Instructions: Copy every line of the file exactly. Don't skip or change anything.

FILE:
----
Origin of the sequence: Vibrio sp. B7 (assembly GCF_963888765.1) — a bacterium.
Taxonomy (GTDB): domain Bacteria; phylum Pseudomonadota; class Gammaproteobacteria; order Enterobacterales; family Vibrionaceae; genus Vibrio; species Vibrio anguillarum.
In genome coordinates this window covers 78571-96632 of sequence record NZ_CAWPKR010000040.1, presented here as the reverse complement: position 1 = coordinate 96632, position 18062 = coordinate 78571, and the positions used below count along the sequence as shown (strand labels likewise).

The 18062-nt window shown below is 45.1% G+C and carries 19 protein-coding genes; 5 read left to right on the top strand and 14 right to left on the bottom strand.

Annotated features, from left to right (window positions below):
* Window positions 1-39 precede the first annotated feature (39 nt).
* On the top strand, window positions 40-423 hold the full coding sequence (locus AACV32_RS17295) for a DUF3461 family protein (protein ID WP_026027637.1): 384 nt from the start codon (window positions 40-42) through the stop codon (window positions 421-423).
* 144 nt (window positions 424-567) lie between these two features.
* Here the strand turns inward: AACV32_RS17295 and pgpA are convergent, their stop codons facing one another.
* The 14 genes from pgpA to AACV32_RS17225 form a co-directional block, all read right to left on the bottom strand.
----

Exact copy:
Origin of the sequence: Vibrio sp. B7 (assembly GCF_963888765.1) — a bacterium.
Taxonomy (GTDB): domain Bacteria; phylum Pseudomonadota; class Gammaproteobacteria; order Enterobacterales; family Vibrionaceae; genus Vibrio; species Vibrio anguillarum.
In genome coordinates this window covers 78571-96632 of sequence record NZ_CAWPKR010000040.1, presented here as the reverse complement: position 1 = coordinate 96632, position 18062 = coordinate 78571, and the positions used below count along the sequence as shown (strand labels likewise).

The 18062-nt window shown below is 45.1% G+C and carries 19 protein-coding genes; 5 read left to right on the top strand and 14 right to left on the bottom strand.

Annotated features, from left to right (window positions below):
* Window positions 1-39 precede the first annotated feature (39 nt).
* On the top strand, window positions 40-423 hold the full coding sequence (locus AACV32_RS17295) for a DUF3461 family protein (protein ID WP_026027637.1): 384 nt from the start codon (window positions 40-42) through the stop codon (window positions 421-423).
* 144 nt (window positions 424-567) lie between these two features.
* Here the strand turns inward: AACV32_RS17295 and pgpA are convergent, their stop codons facing one another.
* The 14 genes from pgpA to AACV32_RS17225 form a co-directional block, all read right to left on the bottom strand.